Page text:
“The State who?”
“The State who says your home is under occupied.”
And this was all in my own head. Yes, they came and knocked on the door of my mind. It was a man and a women, neatly dressed, with official-looking laminated name tags on their chests. I looked behind and saw a large room. Cluttered with photographs, it’s odd what one remembers. Old girlfriends, flashes of moments–I read somewhere that these flashes are the sum total of our lives.
Cluttered, dusty and fairly chaotic, the woman muttered something beneath her breath about my house being a reflection of my mental state.
“My mental state is perfectly fine,” I said, catching her off guard. She didn’t know I had heard her.
“Of course you would say that,” she blurted. “It’s your mind so you don’t know any better. We’re from the Department of Mental Housing. We have a report from an anonymous complaint that says your mind is under occupied.”
“What does this mean? That I’m stupid or vapid? Because that’s what it sounds like.”
“No, Sir,” the man said. “It means you will have to take on tenants. You are the only occupant here, if our records are correct. Under regulation four-fifty-one, paragraph seven, line “D”, all minds must maintain a minimum of two-point five occupants per head.”
“When did this rule take effect?”
“September 21st, 2030,” the man replied.
“Well, that’s ridiculous. I suggest you both leave immediately.” I began to close the door.
“Not possible,” he replied.
“Oh? Who says? There’s no room here for any more.”
“You have plenty of room, Sir,” said the woman. “In fact you’re lucky we don’t fine you as a mental Kulak. How have you managed to hide so much mental space for so long?”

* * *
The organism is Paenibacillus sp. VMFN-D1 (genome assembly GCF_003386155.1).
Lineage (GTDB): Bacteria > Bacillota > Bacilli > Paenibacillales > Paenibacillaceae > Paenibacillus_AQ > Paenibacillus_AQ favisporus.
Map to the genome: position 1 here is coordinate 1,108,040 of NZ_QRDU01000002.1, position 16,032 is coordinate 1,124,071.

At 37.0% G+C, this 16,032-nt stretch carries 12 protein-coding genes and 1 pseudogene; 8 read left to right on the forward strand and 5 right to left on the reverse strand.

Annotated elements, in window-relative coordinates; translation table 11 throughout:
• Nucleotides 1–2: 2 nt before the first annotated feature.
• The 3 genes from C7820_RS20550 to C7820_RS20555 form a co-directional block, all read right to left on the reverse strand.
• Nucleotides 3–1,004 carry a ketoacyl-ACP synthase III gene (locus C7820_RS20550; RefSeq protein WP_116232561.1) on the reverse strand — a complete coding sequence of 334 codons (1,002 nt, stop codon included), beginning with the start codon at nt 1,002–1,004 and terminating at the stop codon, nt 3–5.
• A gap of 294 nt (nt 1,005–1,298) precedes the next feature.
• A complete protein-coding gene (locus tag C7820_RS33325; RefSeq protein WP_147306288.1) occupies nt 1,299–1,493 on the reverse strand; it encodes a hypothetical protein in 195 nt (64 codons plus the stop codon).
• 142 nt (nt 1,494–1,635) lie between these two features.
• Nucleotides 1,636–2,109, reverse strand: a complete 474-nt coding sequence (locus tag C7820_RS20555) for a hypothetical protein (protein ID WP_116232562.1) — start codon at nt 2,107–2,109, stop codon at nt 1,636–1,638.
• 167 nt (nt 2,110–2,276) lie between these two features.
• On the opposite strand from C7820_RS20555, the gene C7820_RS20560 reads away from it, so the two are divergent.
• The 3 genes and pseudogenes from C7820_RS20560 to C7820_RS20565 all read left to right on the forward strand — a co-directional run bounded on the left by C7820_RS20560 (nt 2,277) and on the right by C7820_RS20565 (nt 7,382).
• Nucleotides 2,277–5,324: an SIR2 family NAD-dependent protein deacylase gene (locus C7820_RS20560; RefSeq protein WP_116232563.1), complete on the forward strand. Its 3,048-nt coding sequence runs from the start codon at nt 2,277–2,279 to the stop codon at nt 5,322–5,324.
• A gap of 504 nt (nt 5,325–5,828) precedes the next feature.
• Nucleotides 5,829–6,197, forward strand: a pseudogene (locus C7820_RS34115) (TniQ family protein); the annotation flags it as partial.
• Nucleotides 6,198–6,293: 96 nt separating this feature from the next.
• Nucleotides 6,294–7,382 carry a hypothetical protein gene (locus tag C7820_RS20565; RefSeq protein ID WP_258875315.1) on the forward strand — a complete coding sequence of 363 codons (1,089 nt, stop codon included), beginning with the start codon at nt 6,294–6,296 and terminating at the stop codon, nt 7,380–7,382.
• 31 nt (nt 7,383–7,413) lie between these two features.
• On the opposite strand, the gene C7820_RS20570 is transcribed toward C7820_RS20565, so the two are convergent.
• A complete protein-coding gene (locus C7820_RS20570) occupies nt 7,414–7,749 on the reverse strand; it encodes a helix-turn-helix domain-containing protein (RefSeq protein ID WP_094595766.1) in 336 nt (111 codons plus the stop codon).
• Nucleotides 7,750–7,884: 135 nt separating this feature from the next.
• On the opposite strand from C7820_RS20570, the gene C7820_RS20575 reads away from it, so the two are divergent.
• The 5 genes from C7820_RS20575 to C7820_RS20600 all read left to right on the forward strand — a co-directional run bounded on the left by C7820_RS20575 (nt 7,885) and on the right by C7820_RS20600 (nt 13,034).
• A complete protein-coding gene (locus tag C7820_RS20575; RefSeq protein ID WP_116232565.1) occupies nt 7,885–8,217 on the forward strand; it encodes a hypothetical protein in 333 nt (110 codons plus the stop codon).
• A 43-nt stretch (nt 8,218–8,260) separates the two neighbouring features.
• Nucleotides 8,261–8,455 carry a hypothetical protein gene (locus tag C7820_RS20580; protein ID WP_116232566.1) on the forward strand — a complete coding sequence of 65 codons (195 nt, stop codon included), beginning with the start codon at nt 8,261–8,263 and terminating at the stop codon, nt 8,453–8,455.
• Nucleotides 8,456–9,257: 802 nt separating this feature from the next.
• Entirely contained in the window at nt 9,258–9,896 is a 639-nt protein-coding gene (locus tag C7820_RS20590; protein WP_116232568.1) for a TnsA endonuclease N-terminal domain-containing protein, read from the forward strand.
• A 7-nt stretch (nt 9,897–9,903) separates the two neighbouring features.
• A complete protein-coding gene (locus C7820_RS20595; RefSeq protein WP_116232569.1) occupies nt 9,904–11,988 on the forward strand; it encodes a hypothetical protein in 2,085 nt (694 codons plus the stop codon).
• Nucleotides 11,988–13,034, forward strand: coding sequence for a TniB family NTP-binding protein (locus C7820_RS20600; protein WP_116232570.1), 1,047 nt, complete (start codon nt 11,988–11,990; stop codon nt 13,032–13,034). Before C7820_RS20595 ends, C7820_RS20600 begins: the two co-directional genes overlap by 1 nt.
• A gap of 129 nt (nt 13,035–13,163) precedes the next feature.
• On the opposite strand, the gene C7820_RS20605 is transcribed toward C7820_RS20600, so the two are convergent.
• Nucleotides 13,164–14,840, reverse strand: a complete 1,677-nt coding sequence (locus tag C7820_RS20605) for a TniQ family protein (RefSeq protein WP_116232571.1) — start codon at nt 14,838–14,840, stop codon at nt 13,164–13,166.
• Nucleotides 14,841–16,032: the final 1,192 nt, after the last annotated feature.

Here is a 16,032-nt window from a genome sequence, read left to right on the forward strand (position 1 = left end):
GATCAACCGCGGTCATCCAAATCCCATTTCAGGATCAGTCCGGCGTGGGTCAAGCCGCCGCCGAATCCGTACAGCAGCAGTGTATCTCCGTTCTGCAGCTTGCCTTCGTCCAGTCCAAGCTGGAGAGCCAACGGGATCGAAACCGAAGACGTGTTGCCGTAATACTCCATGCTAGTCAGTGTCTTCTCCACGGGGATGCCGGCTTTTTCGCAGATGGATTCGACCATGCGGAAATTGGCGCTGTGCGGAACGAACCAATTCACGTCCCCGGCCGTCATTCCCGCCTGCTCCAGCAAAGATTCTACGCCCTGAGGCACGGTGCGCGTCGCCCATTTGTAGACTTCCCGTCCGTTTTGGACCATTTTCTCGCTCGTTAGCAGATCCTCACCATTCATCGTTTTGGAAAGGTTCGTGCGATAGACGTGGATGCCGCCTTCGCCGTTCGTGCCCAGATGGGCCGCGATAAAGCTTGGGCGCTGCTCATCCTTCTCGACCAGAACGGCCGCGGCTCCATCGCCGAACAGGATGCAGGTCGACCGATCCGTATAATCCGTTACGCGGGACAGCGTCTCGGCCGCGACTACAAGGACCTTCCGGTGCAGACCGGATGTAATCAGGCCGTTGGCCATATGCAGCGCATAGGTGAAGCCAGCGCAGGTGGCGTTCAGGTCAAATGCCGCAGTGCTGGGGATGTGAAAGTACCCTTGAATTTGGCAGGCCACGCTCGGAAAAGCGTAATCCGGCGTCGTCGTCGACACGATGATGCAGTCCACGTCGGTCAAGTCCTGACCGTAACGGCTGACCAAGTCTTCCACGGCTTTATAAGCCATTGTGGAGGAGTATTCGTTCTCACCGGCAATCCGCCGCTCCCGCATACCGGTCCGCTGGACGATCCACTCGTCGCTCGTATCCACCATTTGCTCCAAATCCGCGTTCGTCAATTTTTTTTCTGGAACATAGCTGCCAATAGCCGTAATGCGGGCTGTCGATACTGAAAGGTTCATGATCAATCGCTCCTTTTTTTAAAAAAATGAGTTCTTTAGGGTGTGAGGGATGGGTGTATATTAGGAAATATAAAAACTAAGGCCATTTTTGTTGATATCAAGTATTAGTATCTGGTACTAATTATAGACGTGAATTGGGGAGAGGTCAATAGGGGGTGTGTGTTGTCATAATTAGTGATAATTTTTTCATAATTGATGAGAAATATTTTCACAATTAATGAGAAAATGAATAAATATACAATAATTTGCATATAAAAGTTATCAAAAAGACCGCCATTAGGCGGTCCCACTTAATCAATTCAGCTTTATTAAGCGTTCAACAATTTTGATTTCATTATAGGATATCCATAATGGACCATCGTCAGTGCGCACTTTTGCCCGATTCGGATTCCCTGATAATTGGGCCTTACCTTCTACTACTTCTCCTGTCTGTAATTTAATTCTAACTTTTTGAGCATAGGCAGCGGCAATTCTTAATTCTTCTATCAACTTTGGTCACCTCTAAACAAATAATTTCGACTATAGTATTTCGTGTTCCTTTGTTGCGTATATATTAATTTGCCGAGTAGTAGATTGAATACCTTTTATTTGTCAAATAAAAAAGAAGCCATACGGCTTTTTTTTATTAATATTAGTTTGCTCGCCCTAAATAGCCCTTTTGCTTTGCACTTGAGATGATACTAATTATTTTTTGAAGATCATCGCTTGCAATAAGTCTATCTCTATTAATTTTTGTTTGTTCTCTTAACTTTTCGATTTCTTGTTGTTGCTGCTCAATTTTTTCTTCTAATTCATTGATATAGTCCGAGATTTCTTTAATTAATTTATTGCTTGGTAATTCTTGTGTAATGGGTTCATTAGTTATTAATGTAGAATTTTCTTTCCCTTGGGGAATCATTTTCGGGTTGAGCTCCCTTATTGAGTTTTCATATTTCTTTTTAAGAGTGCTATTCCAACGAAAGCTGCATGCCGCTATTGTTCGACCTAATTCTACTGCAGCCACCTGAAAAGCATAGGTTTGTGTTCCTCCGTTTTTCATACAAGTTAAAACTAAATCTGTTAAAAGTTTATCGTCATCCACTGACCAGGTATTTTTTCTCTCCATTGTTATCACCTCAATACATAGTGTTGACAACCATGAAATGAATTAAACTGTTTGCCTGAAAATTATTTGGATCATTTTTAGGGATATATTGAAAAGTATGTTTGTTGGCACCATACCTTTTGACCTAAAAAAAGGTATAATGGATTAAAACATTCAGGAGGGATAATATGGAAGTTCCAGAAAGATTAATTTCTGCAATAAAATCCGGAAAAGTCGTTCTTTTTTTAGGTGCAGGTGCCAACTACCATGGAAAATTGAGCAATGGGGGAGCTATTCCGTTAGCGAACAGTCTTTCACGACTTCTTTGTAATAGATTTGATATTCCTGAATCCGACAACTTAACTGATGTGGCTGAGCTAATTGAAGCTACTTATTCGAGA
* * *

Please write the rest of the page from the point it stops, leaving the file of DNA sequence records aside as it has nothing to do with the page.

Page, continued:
“I keep my door locked and curtains drawn. Now get lost.”
“No Sir.” The man placed his foot in my door as I began to close it.
“How many in your head?” I asked the woman.
“I have an Eritrean family of seven.”
“And I have three Ukrainians,” said the man proudly, straightening his posture as he said it. I could almost see the blue and yellow flag waving in his eyes. Ten-years on and that war was still going. “We are serving the greater good, and so must you.”
Suddenly there was a noise behind me in the room. I turned, and, much to my surprise two old men came through a door from the far side. “Who is this?” said the one old man with a long grey beard.
“It’s people from Mental Housing,” I said.
“Get rid of them. You’re up to code.” The old man came to the door. “This is my son and that’s his uncle. That makes three, now please leave.”
“Is this true?” the man asked.
“Of course. Your records are mistaken,” I answered.
“Very well, then. But we will be back to check on you.”
I closed the door. Lucky for me I had been listening to “uncle” Orwell’s 1984, and “papa” Solzenitzen’s gulag stories on audio books. I had been thinking about them alot..
Thank you Johnny U.